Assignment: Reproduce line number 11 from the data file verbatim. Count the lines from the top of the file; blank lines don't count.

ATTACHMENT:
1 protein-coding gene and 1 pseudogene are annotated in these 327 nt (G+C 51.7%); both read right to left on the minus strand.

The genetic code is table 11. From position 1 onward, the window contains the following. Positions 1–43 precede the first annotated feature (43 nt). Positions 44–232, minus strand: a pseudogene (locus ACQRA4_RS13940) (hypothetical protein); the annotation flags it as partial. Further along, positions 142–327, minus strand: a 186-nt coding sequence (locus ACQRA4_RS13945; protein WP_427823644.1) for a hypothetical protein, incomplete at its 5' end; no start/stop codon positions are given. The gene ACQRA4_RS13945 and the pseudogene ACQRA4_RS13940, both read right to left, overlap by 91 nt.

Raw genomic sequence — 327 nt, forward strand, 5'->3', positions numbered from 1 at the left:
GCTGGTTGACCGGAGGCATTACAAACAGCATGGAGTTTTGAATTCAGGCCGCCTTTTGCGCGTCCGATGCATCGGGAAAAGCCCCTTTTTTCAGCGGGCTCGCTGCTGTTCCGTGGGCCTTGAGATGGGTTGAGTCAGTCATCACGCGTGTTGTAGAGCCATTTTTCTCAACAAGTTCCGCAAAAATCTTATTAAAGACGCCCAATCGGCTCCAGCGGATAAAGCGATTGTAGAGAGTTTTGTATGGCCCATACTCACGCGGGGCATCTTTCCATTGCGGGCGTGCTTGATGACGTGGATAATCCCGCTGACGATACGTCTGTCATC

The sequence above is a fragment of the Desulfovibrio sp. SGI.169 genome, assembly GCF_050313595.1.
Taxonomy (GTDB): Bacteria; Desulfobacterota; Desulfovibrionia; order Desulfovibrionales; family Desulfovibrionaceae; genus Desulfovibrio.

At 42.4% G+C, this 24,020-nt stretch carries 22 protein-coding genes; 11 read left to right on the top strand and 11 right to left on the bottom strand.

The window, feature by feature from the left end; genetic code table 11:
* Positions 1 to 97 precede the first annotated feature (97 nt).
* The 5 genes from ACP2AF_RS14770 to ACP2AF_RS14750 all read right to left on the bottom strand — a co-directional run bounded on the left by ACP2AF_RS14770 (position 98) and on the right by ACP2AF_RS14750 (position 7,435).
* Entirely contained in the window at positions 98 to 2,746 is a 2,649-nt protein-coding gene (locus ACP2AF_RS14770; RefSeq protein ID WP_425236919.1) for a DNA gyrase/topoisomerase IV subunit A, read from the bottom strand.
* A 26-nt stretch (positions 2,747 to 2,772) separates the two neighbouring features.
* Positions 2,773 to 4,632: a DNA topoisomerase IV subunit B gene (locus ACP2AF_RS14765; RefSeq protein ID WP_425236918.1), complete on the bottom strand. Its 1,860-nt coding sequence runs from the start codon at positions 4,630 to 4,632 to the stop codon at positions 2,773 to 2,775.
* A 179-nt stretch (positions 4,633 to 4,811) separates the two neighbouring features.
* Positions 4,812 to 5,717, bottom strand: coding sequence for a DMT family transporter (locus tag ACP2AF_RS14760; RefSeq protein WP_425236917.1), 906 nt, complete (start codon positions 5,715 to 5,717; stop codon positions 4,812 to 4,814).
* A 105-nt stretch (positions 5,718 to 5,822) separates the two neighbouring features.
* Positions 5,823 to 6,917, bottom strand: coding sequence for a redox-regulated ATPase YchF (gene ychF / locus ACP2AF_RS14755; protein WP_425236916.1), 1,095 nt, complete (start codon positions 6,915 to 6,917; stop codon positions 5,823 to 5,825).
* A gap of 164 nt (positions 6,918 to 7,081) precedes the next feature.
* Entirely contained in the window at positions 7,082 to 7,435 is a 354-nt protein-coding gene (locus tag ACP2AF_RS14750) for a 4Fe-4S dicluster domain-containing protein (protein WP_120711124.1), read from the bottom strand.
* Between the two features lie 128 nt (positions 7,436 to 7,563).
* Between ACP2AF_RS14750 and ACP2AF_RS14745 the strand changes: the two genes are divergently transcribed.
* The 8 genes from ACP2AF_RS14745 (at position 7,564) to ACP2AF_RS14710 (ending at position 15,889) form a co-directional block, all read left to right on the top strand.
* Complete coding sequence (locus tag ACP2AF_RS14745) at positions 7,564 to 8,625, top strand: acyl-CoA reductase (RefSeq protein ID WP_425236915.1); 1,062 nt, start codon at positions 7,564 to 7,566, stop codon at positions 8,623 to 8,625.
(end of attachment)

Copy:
* Entirely contained in the window at positions 98 to 2,746 is a 2,649-nt protein-coding gene (locus ACP2AF_RS14770; RefSeq protein ID WP_425236919.1) for a DNA gyrase/topoisomerase IV subunit A, read from the bottom strand.